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Lecture 13

BIOL 1F25 Lecture Notes - Lecture 13: Saxitoxin, Paralytic Shellfish Poisoning, Tide Pool


Department
Biological Sciences
Course Code
BIOL 1F25
Professor
Gaynor E Spencer
Lecture
13

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BIOL 1F25
Oct 30th 2015
LEC 13
Neurotoxins (cont’d)
oTTX is also found in: California newts, gastropod molluscs, skin of Atelopid
frogs, some species of eastern salamander and eggs of horseshoe crabs
oBlue-ringed octopus : ~ size of a golf ball - lives in tide pools in the Pacific Ocean
from Japan to Australia.
oConsidered one of the most poisonous animals in the world. Also contains TTX
oBlue-rings only appear when the animal is about to attack!
Research article: “How does the blue-ringed octopus (H. lunulata) flash its blue
rings?” Journal of Experimental Biology 215:p3752. Mathger et al (2012).
oBlue iridescent rings result from iridophores - cells that contain plates that act as
multilayer reflectors.
oHidden by folds of skin - can be exposed as quickly as 0.3 sec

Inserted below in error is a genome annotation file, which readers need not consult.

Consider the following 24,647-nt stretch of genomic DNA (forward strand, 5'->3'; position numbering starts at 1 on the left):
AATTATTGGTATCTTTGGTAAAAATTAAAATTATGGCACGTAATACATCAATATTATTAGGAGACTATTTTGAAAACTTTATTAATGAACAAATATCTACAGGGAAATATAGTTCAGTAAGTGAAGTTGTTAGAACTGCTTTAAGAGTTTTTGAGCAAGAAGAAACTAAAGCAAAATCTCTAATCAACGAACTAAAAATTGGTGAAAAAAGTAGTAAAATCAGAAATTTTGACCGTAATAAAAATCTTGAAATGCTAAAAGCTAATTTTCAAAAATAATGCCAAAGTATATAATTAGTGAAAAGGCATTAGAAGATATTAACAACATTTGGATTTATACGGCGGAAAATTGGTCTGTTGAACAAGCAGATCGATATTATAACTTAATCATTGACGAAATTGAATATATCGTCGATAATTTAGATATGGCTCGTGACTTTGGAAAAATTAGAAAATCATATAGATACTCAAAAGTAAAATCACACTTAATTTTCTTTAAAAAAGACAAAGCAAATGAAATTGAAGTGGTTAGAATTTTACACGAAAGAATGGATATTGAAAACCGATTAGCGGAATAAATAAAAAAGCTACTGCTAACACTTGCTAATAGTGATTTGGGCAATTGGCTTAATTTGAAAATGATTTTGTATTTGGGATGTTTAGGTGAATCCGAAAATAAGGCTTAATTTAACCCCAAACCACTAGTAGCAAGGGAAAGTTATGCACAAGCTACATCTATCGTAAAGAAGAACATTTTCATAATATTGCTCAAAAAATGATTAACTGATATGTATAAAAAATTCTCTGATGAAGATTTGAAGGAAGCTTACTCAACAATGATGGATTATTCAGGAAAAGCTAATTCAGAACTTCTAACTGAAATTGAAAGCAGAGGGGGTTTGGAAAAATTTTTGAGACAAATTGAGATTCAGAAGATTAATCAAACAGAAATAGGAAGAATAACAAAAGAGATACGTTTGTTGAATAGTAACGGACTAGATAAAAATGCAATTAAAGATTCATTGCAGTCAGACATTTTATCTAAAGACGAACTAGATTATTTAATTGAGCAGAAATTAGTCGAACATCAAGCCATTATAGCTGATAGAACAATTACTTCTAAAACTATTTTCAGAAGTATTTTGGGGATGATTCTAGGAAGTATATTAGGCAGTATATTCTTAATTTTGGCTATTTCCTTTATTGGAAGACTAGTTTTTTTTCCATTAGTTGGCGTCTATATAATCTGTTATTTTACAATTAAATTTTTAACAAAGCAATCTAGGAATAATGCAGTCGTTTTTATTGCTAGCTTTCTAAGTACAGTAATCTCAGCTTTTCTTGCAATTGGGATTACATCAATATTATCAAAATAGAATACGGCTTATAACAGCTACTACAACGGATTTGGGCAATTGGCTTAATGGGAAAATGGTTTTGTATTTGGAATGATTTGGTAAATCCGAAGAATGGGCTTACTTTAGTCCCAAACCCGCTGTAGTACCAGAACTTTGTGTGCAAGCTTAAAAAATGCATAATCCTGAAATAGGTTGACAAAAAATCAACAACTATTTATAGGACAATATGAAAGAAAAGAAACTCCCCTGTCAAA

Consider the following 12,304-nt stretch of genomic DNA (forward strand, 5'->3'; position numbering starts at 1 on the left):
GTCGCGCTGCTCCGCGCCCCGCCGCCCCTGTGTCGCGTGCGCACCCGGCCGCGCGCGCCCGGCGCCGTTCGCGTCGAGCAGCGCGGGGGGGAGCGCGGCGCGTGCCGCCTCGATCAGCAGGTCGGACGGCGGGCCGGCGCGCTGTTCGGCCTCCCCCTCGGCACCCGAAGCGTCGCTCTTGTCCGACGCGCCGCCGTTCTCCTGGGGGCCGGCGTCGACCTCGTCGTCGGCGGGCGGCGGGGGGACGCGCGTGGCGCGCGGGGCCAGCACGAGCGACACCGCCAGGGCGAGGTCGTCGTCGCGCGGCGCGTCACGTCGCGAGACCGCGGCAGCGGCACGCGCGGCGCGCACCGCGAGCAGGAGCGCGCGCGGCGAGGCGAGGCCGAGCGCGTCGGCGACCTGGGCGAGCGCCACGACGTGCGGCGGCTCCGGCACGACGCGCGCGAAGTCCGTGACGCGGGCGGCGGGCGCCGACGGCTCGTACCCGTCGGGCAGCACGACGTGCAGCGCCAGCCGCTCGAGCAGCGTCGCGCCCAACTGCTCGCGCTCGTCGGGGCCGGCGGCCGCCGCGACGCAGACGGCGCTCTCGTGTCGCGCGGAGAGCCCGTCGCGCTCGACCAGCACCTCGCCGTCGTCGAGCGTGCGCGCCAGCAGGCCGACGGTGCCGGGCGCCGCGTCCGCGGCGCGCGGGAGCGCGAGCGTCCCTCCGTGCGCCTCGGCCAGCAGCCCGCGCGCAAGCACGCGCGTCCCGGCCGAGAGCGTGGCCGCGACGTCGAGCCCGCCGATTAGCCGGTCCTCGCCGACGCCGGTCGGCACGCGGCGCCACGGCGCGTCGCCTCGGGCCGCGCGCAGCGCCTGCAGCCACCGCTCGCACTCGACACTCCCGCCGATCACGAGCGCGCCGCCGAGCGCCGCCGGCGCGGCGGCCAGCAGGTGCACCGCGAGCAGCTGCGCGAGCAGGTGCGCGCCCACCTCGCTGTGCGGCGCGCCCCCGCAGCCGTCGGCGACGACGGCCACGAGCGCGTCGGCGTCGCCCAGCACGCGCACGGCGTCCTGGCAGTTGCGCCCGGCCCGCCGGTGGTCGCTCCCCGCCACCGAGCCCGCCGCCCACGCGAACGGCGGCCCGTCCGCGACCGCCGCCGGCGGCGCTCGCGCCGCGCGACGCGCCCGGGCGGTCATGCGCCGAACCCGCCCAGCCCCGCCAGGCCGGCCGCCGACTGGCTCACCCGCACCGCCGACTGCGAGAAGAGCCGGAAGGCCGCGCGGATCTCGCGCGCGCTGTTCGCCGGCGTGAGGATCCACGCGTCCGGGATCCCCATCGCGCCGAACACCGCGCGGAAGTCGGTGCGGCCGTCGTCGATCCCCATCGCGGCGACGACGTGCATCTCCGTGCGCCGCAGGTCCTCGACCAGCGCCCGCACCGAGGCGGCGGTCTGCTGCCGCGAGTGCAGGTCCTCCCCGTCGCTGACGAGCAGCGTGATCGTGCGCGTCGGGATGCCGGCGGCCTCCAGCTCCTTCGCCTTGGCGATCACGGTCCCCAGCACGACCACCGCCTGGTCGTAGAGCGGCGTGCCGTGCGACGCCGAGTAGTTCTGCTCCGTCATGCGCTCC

oSurrounded by chromatophores (dark brown) that can enhance contrast of rings.
oSaxitoxin (STX) : also acts on voltage-gated sodium (Na) channels
oProduced by marine dinoflagellates (plankton).
oSome are luminous and contribute to the twinkling or flashing effects seen in sea
at night (especially tropics).
oSTX can be accumulated and concentrated in shellfish (eg. Alaskan butter clam,
mussels, oysters). A single clam (cooked or uncooked) can prove fatal.
o“Paralytic shellfish poisoning (PSP) is a potentially fatal syndrome associated
with consumption of shellfish that have accumulated saxitoxin (STX). “
oSymptoms: numbness, tingling, uncoordinated movements, nausea, incoherant
speech: (can be mistaken for drunkenness)!
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